Database Entry: “Eradicating Ideological Viruses”: China’s Campaign of Repression Against Xinjiang’s Muslims
Forced Assimilation Forced Patriotic/Propoganda Displays Civilian Informants Flag-raising/Village meeting Denunciations

“Eradicating Ideological Viruses”: China’s Campaign of Repression Against Xinjiang’s Muslims

September 09, 2018
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Under the Strike Hard Campaign, Turkic Muslims are required to attend a variety of political indoctrination gatherings. Many interviewees said everyone in their community has to attend flag-raising ceremonies with the People’s Republic of China’s national flag on a weekly or daily basis:

“[W]e had to attend the flag-raising ceremony every Monday. They made us take off our head scarves for the ceremony and if you didn’t, you’d be taken to the political education camps. If you skipped it, or if you disobeyed them you’d be sent to political education. We were required to attend the flag-raising ceremony starting April 2017.”

“On Monday flag ceremony, you have to show your ID, or if you miss several times in a row, someone would tell on you and then you’d be punished.”

Interviewees also said that following ceremonies are often political meetings during which participants might be required to denounce their families or praise the Communist Party. Said Ilham: “There were flag-raising ceremonies, not only every week, but every day. After that, there would be a meeting, and the neighborhood office would gather everyone. They’d talk about all the good things the government has done for the people … and people have to tell the crowd what their families did, just like during the Cultural Revolution. If your attitude isn’t good, you’d be sent to the political education camp.”

Iham also described to Human Rights Watch examples of these denunciations: “[There was a] wife denouncing her husband, an imam who was imprisoned for extremism, … saying something about him propagating Wahhabism; and then a kid who denounces his father for having prayed and read the Quran. [There were also] people who have exceeded the birth quotas, the couple and their kids were crying as the authorities announced the huge fines against them. This is called a ‘Looking Back’ (回头看) exercise, looking back at what bad things people had done in the past 20 years.”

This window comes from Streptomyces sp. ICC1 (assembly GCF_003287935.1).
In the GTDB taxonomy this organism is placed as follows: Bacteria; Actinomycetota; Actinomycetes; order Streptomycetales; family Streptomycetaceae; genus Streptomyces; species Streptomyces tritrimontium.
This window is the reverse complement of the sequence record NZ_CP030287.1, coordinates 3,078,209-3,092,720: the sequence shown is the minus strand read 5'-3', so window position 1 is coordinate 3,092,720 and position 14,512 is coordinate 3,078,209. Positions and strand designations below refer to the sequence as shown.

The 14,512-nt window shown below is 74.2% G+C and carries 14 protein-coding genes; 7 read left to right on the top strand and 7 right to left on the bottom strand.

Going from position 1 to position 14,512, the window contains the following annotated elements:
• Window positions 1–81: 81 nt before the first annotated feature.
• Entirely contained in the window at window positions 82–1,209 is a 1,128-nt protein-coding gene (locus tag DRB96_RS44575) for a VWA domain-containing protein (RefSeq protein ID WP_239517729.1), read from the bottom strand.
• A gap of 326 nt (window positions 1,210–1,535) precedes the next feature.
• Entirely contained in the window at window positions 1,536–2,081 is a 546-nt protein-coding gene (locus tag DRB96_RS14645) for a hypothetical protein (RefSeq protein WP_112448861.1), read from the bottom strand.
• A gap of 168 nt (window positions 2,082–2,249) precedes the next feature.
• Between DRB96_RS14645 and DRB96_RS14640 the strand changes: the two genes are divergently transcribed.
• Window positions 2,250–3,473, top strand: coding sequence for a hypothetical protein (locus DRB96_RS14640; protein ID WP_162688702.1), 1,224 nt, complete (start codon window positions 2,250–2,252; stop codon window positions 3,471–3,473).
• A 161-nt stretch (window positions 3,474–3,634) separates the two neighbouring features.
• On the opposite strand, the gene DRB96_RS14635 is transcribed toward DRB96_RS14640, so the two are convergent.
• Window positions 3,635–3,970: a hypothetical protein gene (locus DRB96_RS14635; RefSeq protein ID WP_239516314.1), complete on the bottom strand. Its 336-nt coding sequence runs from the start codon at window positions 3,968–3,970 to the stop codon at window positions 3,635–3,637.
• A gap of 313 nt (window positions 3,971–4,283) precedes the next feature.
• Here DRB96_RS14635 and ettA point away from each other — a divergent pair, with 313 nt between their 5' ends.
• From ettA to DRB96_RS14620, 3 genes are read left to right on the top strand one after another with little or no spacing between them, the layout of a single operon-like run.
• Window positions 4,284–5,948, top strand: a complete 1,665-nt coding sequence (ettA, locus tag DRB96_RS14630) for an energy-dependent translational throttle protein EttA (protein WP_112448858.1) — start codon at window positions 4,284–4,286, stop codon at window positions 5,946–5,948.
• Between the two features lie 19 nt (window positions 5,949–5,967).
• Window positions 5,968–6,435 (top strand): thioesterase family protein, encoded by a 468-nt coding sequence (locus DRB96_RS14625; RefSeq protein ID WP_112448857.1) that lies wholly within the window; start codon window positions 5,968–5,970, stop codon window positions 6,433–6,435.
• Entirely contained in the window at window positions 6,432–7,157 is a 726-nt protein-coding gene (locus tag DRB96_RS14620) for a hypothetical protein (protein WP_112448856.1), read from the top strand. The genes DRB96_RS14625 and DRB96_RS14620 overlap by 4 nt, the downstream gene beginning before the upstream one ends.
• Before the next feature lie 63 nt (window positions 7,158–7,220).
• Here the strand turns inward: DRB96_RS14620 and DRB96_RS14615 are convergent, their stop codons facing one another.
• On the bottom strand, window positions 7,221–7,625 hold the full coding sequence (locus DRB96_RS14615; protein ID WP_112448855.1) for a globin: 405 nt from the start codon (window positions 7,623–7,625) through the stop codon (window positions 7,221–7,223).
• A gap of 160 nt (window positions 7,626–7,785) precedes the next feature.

Alim told Human Rights Watch that the neighborhood office made him deliver a pro-government speech at one such meeting: “People had to read out their speeches, they call it ‘Speak up and Show your Sword’ (发声亮剑), I had to too. It was different people every time. [I wrote] some bullshit: China’s been developing rapidly, that no other country has managed to do that in modern history, we have to thank the Party for our prosperity, we have to fight ‘the three evil forces.’”

It appears that additional “educational” or propaganda meetings are arranged for certain categories of people. Alim, released from a detention center, was required to attend meetings on a regular basis together with other college students in Xinjiang. “The content of the meeting varied,” Alim said, including persistent questioning concerning “information about me and my family.”

Sofia, mother of a detainee released from political education, said that her daughter was required to attend regular meetings: “She’s been released but since then … [she has to] attend the weekly flag-raising ceremony, and “talks” that brainwash her.… They take photos of her … as evidence of the success of their work [and education].”

“There were lots of cameras everywhere. I used to cover my entire head in traditional style but when I noticed the cameras I changed it to a modern style. The rules are that women under age 45 should show their hair [without scarf]. On Monday flag-raising ceremonies, you cannot wear a scarf, and you have to wear pants. Once, there was an old woman who wore a scarf to the ceremony and a police officer wacked her back and told her to remove it.”

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